How to find out why a chicken died

Discussion in 'Emergencies / Diseases / Injuries and Cures' started by Shetazzie, Oct 12, 2014.

  1. Shetazzie

    Shetazzie In the Brooder

    Jul 9, 2014
    Does anyone know where I could take my chicken to find out why she passed away? She had been sick for just a few days and even after my best efforts she passed away last night. I was hoping I could take her somewhere to find out why so I know if my other chickens are at risk. I do not know of a chicken vet in my area and it being Sunday everywhere seems to be closed.
  2. Eggcessive

    Eggcessive Crossing the Road

    Apr 3, 2011
    southern Ohio
    Refrigerate the body, but don't freeze it. Most states will offer a necropsy, some are free, but most charge a fee which can vary greatly. What state are you in? California is free, and there are at least one other that is free also. I can't seem to post links at this time, but will try again later. Try to Google your state Dept. of Agriculture for a phone number.
  3. ChickenCanoe

    ChickenCanoe Free Ranging

    Nov 23, 2010
    St. Louis, MO
    It depends on where you are. A vet probably won't be able to help. Good avian vets are rare as hens teeth and those with poultry experience even more scarce.
    You need to find your state poultry lab. Sometimes there's one at a state vet school.
    In the mean time, you need to soak the bird and lather it up with dishwashing liquid and refrigerate till you can get it there. The sooner the better.

    Casportpony did a good write up on it here.
    Last edited: Oct 12, 2014
  4. sunflour

    sunflour Flock Master

    Jan 10, 2013
    If you have not already done so, double bag it and refrigerate or place in a cooler with ice so the body so it will be useful for a postmortem.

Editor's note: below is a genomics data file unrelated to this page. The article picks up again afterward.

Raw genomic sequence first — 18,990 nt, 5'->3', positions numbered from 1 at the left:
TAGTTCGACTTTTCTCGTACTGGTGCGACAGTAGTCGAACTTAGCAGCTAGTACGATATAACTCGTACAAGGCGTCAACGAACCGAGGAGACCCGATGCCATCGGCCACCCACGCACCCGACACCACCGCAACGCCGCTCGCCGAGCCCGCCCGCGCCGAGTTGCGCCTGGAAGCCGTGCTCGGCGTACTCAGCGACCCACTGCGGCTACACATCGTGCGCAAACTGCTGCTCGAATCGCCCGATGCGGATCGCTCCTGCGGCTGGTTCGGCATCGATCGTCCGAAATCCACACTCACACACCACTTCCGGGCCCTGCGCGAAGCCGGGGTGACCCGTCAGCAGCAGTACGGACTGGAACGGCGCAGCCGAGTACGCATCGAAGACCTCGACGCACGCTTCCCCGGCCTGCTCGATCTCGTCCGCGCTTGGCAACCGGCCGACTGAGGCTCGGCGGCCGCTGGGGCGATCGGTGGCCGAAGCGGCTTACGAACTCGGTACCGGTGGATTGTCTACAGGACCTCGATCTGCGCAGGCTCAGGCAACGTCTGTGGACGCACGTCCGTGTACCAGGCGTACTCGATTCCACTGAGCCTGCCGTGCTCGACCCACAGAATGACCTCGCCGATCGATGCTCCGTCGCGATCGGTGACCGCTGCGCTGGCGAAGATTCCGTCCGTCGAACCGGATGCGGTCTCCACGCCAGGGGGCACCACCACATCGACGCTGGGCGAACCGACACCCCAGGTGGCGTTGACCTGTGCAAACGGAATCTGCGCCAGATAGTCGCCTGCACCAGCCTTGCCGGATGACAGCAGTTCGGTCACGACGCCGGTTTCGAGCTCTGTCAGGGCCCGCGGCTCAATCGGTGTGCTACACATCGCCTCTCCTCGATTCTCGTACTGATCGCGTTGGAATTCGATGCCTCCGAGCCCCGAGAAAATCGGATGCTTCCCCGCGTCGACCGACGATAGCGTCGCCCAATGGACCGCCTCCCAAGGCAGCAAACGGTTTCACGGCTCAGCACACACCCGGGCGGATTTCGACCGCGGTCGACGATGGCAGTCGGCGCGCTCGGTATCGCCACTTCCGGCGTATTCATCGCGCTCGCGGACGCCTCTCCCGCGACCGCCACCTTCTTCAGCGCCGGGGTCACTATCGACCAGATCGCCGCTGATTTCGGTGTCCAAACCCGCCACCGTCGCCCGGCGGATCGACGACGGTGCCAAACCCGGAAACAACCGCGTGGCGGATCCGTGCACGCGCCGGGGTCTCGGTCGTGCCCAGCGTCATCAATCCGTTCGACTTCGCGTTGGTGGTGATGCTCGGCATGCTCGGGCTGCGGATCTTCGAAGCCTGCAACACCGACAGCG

You can try calling a vet, even if they don't treat poultry they may be able to give you info on who to contact.

    Or, call your county extension agent for advice. Most have an in with poultry experts.

    Or contact poultry division of the closest vet school if your state has one.

    Hope this helps, sorry about your loss and that your others are not ill.
  5. rebrascora

    rebrascora Crowing

    Feb 14, 2014
    Consett Co.Durham. UK
    Or you could do it yourself even. I've opened up a couple and found an obvious cause.... they both had impacted gizzards from eating long grass cuttings. I appreciate, you won't be able to establish if it is a microbial problem, but a large worm burden etc should be obvious.
    You also learn a lot in the process. I appreciate it is not for the faint hearted and I really had to psych myself up to do it, but I was proud that I did and actually found the cause.

    Good luck whatever you decide. I do think it is important to find a cause if you can, so that you can protect the rest of your flock or prevent it from happening to others.


  6. sunflour

    sunflour Flock Master

    Jan 10, 2013
    If you want to try DIY…Chicken health for Dummies has instructions and photos to help you do the post mortem. Personally I never had a problem with dissection in college labs, but could never dissect one of my own pets.

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